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Americans Don’t Want Gun-Owning Neighbors


Friday, April 12th, 2024


This week’s core story is about: Gun-owning neighbors.


The consumer price index (CPI) rose 3.5% in March, topping expectations and pushing inflation higher. The CPI rose 0.4% for the month, putting the 12-month rate at 3.5%, according to new data from the Labor Department. The figure topped Dow Jones estimates of a 0.3% monthly gain and 3.4% year-over-year level.

Most of the Colorado River’s annual flow is being used for beef and dairy cows. Alfalfa used to feed the cattle now soaks up more than half of the river’s annual flow, more than the amount used by all cities and industries in the massive Colorado River Basin, according to a new study by Sustainable Waters.

Around one-quarter (23%) of U.S. teachers say their school went into a gun-related lockdown in the last school year. A majority (59%) of public K-12 teachers also report being at least somewhat worried about a shooting happening at their school, including 18% who are extremely or very worried, according to a new survey by the Pew Research Center.

Researchers may be using AI to evaluate others’ work. Up to 17% of peer-reviewed reports may have been substantially modified by AI tools like ChatGPT, according to a new study posted on the arXiv preprint server by researchers at Stanford University. Reminder: preprint studies have yet to be peer reviewed and accepted for publication by an academic journal.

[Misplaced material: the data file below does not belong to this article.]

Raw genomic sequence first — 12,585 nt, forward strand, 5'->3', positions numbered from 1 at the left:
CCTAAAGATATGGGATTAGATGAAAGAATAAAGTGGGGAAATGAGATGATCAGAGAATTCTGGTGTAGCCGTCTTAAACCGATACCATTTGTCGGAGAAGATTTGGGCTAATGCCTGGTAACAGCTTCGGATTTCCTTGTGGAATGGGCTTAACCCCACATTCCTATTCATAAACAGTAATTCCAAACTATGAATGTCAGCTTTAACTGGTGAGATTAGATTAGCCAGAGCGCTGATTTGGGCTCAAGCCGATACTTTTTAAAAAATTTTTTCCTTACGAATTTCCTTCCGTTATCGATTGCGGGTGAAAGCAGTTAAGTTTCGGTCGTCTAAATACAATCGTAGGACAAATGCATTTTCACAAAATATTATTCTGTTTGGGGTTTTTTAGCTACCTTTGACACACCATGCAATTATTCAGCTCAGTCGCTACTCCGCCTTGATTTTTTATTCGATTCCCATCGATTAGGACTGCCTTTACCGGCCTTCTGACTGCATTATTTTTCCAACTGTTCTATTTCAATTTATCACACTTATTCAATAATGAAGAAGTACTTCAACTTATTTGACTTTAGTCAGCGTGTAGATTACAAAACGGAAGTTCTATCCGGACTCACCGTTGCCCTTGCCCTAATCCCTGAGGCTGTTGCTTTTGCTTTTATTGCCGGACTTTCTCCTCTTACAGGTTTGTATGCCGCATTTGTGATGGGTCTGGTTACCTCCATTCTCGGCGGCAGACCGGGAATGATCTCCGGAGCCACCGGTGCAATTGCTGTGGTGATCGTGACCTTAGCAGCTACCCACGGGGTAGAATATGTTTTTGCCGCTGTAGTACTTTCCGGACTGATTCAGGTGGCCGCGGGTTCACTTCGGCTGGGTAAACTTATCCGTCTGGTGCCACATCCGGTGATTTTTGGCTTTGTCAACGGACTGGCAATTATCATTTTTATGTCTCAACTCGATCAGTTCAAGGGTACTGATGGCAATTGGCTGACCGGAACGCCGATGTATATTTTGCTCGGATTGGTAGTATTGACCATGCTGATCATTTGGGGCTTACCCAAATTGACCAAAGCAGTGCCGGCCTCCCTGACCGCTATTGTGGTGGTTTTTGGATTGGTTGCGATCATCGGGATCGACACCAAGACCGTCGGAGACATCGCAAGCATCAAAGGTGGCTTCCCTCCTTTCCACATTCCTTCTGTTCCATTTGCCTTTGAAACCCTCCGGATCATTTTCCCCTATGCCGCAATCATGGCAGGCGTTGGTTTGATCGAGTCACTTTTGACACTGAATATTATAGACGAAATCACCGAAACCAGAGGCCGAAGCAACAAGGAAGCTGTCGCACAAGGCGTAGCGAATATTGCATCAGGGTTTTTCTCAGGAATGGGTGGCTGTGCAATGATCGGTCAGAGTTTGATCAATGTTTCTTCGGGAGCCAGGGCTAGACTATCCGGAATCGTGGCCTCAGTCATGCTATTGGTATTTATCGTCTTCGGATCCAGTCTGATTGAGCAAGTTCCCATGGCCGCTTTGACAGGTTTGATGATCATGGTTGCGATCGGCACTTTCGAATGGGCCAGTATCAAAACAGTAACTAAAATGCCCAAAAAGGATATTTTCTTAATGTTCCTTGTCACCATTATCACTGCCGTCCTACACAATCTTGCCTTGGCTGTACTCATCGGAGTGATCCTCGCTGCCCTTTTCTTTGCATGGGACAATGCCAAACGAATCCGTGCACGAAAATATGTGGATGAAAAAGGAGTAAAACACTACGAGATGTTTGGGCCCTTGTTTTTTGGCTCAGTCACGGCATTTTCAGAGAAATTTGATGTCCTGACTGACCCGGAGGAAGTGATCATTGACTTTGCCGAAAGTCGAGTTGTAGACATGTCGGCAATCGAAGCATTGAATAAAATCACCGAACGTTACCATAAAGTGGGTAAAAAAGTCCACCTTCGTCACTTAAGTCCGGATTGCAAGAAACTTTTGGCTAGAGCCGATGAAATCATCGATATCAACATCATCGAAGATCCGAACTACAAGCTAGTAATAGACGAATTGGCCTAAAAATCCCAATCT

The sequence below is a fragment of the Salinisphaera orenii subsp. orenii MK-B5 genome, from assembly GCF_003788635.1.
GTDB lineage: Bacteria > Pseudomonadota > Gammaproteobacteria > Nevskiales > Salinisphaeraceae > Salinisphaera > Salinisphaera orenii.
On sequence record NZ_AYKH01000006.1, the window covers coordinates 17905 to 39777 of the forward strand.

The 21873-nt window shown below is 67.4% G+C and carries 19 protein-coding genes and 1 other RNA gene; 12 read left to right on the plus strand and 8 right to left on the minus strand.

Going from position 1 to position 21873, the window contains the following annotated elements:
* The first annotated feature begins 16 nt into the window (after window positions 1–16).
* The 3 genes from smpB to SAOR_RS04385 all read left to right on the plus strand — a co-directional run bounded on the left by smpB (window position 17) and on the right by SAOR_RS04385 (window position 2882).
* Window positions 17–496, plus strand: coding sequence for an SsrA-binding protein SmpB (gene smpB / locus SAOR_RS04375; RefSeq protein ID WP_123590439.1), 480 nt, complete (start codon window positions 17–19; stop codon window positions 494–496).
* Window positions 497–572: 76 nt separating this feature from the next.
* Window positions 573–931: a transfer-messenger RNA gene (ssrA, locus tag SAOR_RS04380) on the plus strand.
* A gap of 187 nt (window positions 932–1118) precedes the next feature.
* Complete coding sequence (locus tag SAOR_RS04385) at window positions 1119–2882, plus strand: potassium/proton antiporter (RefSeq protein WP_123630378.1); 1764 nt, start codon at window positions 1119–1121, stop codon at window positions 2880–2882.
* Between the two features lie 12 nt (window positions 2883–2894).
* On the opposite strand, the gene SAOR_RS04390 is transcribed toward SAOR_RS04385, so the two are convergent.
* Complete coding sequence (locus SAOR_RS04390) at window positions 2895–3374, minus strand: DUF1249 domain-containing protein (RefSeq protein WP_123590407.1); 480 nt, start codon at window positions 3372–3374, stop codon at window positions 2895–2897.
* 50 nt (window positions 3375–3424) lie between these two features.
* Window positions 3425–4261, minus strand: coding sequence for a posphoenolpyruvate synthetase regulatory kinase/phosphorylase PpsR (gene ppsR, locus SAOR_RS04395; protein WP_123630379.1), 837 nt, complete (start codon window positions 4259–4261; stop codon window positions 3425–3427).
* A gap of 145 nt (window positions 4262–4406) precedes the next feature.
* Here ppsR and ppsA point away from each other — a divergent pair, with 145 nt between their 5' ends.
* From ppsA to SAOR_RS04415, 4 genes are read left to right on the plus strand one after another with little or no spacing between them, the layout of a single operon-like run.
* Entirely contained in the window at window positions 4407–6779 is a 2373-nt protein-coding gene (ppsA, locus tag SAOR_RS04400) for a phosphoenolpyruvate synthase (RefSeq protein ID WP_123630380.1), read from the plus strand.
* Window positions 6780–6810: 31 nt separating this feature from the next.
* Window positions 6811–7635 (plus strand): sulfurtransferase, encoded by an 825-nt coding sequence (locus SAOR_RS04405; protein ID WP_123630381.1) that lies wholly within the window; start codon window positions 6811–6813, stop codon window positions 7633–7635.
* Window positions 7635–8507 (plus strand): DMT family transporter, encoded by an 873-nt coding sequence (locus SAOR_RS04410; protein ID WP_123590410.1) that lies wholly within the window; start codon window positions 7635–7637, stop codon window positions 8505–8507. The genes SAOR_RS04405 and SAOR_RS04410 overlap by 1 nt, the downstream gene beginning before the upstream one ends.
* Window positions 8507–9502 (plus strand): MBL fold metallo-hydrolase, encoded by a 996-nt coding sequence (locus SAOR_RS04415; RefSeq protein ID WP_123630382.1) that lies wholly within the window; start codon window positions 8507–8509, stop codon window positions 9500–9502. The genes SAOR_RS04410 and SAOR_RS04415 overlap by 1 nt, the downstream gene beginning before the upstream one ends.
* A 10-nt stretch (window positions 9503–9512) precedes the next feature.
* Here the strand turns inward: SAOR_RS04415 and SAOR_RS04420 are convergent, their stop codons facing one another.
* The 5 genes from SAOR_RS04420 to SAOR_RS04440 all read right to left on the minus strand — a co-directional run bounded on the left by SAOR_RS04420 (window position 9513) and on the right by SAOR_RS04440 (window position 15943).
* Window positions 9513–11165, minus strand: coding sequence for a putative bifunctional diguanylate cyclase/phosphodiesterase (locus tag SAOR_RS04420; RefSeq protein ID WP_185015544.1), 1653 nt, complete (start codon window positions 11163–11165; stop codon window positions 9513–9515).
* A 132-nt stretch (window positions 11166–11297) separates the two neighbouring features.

Americans Don’t Want Gun-Owning Neighbors


A new study by researchers at the University of North Carolina at Chapel Hill and the State University of New York at Albany asked U.S. adults to choose which types of neighbors they would prefer to live near based on a variety of characteristics, finding Americans don’t want to live near people who own guns.

What to know: 

Compared to households that don’t own guns, the study found the probability that respondents would choose to live near a neighbor dropped by 9 percentage points if that potential neighbor owned a pistol. 

  • The effect of a potential neighbor owning an AR-15 was even larger, with the probability plummeting by over 20 percentage points. 

  • While most characteristics of neighbors (e.g., gender, relationship status, income, etc.) indeed affected the probability that people would choose to live near them, the researchers found owning an AR-15 was “the single best predictor of respondents’ aversion to having someone as a neighbor.” 

Why it matters: 

Interestingly, respondents’ preference for no-gun neighbors was consistent across groups, including those that are traditionally pro-gun, like Republicans and current gun owners. 

  • Regarding potential neighbors who owned an AR-15, members of traditionally pro-gun groups were around 5 to 16 percentage points less likely to choose to live near them.

  • Even when it came to potential neighbors who owned only a pistol, members of pro-gun groups were still largely indifferent to the idea of living near them, exhibiting no preference.

Overall, the study found “there was not a single group that exhibited a significant preference for living near gun owners, and every group was uncomfortable with AR-15-owning neighbors.”



Americans’ Opinions of Government Have Grown More Negative Since 2019

A new survey by the Pew Research Center shows, while Americans rate their state and local governments more positively than the federal government, favorability of all three levels is down from a few years prior.

Declining positivity: 

  • The survey found 50% of U.S. adults say they have a favorable opinion of their state government, down from 54% in 2022 and 59% in 2019, while 61% rate their local government positively, down from 66% in 2022 and 69% in 2019.

  • At the same time, just 22% of Americans today have a favorable opinion of the federal government, down from 32% in 2022 and 2019, respectively.